• Things Are Looking Up

    For the first tme ever, the company invites visitors to receive tours of the brewery. The company hasn't ever been better because they doubled their barrels per year, upping it to two million barrels per year.
  • No More Ribbons

    No More Ribbons
    The silk shortage of World War 1 prevented Pabst from hand-tying ribbon around their bottles of beer anymore.
    PHOTO COURTESY OF: Dustin Britt
  • Pabst & The Prohibition

    Pabst & The Prohibition
    When the Prohibition began, Pabst had to make a substitute to beer. This item was cheese. The company also produces soft drinks and malt extract during the time.
  • Back To Brewing

    Back To Brewing
    By 1930, over 8 million pounds of Pabst-ett (cheese spread) had been sold. Once the prohibition came to an end, Kraft eventually bought out Pabst cheese and Pabst gets back in the brewing business.
    PHOTO COURTESY OF: Prost Brewing
  • The Demand For Beer Grows Strong

    The Demand For Beer Grows Strong
    In response to the demand for beer after the Prohibition, Pabst purchases the Premier Malt Products Company in Peoria, IL to boost production. This expansion shows a sense that the Pabst Company wanted to make sure that the public was satisfied, while increasing their sales.
    PHOTO COURTESY OF: Michelle Minton
  • Switching Up Styles

    Switching Up Styles
    Pabst becomes one of the first companies to offer beer in a can. The unique thing about swithing to cans was that the cans were called Pabst Export Beer, while the name for the bottles were Pabst Blue Ribbon.
    PHOTO COURTESY OF: Kevin Lilek
  • A New Source Of Advertising

    A New Source Of Advertising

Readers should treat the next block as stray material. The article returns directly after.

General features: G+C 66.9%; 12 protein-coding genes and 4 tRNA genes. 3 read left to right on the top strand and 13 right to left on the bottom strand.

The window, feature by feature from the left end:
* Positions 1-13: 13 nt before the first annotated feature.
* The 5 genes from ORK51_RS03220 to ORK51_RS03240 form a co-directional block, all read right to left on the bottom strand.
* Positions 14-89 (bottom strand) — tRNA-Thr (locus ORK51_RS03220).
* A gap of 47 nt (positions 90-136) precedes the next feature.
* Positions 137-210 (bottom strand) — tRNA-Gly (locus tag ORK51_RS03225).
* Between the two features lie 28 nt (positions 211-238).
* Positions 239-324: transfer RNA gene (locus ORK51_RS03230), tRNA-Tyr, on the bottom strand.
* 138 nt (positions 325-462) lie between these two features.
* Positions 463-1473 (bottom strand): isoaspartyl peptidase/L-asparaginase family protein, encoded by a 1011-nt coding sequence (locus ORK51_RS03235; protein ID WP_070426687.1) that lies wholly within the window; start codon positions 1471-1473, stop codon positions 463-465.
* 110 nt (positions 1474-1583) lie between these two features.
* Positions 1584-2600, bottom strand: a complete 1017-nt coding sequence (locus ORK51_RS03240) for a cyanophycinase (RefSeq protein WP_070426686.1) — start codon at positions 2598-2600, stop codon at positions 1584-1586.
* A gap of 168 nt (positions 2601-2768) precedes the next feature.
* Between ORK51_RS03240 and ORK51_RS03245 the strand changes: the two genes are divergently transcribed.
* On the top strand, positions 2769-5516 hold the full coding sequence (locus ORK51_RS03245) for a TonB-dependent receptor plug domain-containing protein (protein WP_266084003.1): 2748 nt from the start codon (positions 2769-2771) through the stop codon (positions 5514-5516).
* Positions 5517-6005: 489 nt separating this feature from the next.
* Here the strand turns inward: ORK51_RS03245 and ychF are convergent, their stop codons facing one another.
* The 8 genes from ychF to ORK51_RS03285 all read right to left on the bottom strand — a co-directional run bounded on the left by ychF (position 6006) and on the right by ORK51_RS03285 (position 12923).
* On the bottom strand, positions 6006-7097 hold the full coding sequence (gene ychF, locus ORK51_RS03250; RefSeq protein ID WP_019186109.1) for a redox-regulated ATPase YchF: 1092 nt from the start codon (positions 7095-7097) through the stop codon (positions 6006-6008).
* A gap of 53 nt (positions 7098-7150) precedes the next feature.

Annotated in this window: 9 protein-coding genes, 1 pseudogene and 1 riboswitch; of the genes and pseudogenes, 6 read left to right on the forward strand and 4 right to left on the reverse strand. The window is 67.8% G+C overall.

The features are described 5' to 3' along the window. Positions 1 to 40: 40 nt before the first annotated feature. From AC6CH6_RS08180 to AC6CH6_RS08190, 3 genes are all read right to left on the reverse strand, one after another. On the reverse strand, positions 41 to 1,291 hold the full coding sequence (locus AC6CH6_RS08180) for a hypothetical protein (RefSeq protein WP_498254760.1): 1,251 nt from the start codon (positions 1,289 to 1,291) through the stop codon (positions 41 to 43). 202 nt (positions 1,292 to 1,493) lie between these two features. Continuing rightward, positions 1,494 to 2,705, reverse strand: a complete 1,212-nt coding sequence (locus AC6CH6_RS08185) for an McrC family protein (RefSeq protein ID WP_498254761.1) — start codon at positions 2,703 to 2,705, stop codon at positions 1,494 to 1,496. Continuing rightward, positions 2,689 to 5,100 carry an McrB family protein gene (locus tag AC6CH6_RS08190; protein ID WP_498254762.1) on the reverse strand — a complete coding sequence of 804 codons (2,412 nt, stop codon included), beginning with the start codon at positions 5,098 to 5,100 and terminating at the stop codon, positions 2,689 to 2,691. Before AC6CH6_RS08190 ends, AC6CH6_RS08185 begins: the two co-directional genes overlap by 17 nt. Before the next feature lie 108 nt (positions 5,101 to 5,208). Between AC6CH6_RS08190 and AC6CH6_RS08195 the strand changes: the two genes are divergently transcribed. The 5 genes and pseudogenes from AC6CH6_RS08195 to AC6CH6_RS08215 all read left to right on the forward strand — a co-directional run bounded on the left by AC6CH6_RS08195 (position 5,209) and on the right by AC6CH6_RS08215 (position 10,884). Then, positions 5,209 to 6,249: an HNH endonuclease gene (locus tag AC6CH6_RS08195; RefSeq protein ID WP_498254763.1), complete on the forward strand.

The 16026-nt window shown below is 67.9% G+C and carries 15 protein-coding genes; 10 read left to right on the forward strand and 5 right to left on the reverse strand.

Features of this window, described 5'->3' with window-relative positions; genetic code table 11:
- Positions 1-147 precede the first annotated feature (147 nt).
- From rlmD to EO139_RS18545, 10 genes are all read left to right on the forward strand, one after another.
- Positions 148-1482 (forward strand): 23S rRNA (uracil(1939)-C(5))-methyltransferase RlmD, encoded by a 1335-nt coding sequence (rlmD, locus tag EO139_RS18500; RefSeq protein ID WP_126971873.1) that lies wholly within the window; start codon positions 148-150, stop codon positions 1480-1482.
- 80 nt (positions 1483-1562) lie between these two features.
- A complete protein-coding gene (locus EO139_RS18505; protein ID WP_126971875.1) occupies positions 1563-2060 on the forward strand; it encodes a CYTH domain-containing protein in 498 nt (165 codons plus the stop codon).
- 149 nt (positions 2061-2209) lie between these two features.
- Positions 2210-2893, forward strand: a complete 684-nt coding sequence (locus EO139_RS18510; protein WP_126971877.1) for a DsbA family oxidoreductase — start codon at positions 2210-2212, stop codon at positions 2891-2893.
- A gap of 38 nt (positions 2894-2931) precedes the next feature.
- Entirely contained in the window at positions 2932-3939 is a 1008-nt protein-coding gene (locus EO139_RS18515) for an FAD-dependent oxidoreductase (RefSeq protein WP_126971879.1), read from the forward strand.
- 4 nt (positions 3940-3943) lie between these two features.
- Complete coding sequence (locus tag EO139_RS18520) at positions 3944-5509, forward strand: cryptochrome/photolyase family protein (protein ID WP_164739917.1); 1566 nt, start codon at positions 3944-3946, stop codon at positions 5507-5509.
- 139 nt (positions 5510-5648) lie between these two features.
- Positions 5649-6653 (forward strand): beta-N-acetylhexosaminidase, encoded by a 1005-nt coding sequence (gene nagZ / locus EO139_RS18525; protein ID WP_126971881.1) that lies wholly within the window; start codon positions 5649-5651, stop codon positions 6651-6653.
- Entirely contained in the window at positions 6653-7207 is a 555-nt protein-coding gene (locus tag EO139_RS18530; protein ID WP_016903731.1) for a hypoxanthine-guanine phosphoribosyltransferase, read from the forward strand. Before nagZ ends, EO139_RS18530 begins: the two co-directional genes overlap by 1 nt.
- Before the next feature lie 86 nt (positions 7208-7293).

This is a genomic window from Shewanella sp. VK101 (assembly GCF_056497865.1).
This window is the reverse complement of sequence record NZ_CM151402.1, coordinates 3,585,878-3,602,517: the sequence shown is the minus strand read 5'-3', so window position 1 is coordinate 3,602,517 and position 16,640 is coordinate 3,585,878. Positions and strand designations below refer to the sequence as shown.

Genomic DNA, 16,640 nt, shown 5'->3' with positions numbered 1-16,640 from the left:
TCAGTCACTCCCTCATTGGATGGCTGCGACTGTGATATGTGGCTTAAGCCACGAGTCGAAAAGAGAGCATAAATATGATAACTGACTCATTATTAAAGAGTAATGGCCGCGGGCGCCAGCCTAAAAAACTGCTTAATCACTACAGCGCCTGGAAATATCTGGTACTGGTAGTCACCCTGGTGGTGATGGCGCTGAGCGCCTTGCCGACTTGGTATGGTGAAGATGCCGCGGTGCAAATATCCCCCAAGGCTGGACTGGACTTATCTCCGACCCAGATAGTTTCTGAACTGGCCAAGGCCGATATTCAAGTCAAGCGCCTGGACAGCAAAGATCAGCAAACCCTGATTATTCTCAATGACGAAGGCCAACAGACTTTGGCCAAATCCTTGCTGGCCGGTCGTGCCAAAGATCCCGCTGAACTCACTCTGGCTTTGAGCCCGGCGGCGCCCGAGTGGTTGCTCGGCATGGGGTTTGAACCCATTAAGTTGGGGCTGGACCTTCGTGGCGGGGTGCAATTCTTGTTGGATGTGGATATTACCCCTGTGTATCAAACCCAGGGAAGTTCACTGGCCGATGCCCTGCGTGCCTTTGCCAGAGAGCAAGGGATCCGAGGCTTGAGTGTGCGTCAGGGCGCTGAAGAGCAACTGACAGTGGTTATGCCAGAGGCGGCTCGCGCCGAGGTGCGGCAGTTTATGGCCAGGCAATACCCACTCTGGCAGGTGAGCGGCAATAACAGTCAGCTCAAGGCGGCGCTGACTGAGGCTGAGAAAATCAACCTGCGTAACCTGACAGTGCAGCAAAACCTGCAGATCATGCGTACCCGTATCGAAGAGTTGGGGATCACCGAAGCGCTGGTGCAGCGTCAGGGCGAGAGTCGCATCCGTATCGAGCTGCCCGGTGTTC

The radio becomes a popular way for Pabst to advertise their product. They even used celebrities of this time era such as Danny Kaye and Eddie Cantor (who were popular actors, singers, dancers, and comedians) to promote Pabst Blue Ribbon. The radio was a source of entertainment for the public and practically became a necessity. These promotions on the radio were heard by a majority of the public.
    PHOTO COURTESY OF: David Lobosco
  • A Larger Expansion

    A Larger Expansion
    Pabst at this point had no representation in the northeast. This caused the purchase of the Hoffman Beverage Company in Newark, NJ. Pabst was looking to make their product nationwide and this was one of the appropriate steps to doing so.
  • Showing The West Coast Love

    Showing The West Coast Love
    Pabst purchases the Los Angeles Brewing Company so that they can get their product on the west coast. This purchase was the last piece of the puzzle to making Pabst a national beer.
    Also in 1948, Pabst sponsored Pabst Blue Ribbon Bouts, a weekly boxing match that aired on major television networks. This was also a good way to advertise their product.
  • Pabst On The TV

    Pabst On The TV
    Pabst begins creating commercials to help their company be more recognizable and popular to citizens.
  • Things Are Looking Up

    The blue ribbon isn't put around the necks of Pabst Blue Ribbon bottles anymore, but the ribbon wasn't forgotten. The ribbon became the permanent symbol on the label. This was also a huge year for Pabst because production soared to 3.4 million barrels, which was a big deal because that production made Pabst one of the nation’s top five brewing companies.